Technology lessons from a three year old
My three year old grandson is so excited. Soon he will be able to join the Cherry Picker group at his Kindy. Not sure what it was, I asked him “What is Cherry Picker class Ollie?” Shrugging his shoulders he said he didn’t know, but he was excited anyway. His Mum explained that it was a technology class for the kids. In the class they play on tablets, computers and mobile phones and learn how to use the technology through games and simply by interacting with it. I quietly thought to myself, perhaps his Poppa could attend class with him, since there were a few things he could learn… but I digress.
On one hand we have pre-schoolers becoming adept at technology, which is part of their everyday lives. On the other hand, a survey released by Yellow last month found that half of New Zealand’s SME’s don’t even have a website. Which makes me wonder if there is a business opportunity for Cherry Picker classes for small to medium business owners.
Tenby Powell, a SME advocate, was quoted in the Business News (Sunday Star times June 9th) saying it “really is critical that companies have some form of digital presence so they can be found by customers.” The article goes on to tell us that 57 per cent of Kiwis use the web to search for products and services, and of those, 17 per cent use the web exclusively.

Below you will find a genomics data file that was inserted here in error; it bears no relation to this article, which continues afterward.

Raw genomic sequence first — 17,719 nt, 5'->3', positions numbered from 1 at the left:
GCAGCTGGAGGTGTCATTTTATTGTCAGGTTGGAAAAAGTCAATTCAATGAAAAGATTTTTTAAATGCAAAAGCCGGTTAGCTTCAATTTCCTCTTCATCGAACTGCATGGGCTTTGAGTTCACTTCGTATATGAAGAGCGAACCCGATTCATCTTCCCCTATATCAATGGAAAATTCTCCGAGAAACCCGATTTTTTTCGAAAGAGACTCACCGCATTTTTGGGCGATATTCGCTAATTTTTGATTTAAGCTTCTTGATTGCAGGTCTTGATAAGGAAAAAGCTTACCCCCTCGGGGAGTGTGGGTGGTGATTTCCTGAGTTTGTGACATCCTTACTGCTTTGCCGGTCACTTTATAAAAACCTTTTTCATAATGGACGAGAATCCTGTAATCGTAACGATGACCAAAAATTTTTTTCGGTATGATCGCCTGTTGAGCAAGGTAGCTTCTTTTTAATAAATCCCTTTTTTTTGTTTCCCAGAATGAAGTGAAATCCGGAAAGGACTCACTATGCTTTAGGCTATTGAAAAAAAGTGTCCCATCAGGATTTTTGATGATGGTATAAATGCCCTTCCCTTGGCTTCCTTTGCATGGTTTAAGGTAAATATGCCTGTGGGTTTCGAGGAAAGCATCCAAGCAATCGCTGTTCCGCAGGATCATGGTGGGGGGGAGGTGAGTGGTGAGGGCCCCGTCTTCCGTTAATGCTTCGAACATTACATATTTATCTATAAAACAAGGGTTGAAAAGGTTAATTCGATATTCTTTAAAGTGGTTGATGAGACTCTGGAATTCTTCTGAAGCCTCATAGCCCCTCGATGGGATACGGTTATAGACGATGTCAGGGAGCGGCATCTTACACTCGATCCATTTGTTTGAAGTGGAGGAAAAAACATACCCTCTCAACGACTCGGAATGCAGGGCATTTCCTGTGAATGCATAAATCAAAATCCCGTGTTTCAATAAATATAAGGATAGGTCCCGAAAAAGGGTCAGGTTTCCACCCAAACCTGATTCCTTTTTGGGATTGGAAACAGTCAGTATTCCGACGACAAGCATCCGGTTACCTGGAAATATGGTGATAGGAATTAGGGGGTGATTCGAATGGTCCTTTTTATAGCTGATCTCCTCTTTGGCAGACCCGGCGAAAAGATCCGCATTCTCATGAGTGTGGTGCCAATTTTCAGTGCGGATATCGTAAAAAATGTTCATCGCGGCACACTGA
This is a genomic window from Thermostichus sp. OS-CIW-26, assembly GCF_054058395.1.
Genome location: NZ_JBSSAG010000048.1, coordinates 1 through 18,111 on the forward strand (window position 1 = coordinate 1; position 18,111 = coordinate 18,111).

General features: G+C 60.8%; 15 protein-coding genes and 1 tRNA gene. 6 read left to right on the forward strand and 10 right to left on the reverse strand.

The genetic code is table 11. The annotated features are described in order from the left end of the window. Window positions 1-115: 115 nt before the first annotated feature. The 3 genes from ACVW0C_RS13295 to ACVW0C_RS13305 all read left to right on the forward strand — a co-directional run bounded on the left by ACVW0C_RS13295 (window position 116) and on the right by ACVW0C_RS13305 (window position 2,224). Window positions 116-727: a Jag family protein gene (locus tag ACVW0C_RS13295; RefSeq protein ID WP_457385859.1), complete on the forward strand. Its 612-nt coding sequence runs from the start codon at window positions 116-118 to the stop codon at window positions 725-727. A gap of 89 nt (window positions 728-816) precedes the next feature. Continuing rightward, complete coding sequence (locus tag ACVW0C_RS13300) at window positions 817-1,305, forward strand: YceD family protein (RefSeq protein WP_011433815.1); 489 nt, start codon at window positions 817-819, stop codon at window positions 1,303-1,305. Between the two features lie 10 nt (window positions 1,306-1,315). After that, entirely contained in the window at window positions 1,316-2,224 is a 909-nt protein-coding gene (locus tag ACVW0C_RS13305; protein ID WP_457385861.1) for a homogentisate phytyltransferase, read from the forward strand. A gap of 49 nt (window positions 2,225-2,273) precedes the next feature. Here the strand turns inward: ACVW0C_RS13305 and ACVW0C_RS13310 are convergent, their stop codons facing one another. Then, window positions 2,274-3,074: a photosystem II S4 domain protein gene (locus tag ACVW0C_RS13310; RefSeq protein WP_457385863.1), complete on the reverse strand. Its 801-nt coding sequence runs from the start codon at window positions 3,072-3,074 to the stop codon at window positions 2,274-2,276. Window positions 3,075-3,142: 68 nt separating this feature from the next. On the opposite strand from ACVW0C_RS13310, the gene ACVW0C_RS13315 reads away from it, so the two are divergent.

In my own unofficial survey (talking to friends and business colleagues), they all say the first place they look is Dr Google. So why don’t these businesses get on line? What are the barriers? Personally, I think some SME owners don’t know where to start, assume it will cost a lot of money, and feel a bit out of depth because it doesn’t fit with their skills.
So how do we break down the barriers? Do what most of us without DIY skills do – pay someone with the appropriate expertise to do the job. It is often more cost and time effective to pay someone with the skill sets we don’t have, to do what we can’t do. Dare I say it, the Kiwi number 8 wire attitude won’t always work in this instance. Unless you have design flair, can build websites or find your way around templates easily, a web designer and/or developer may well save you money in the long run. They can also advise you on the various capabilities your site may need like email forms, online shopping and so on. There is something to suit most budgets.
And, unless you are a skilled writer, pay someone to write the content. Nothing looks more unprofessional than clumsy text, spelling and grammar errors or loads of jargon. A good content writer understands plain English principles and SEO (search engine optimisation) which, in conjunction with a good site, will help increase your page rankings. We also understand about writing for your audience and the importance of flow of information.
So, don’t put it off any longer. Get on line and talk to your three year old. They can probably get you started.
Sue Avison is the Director of Say It Once – business, content and publication writing.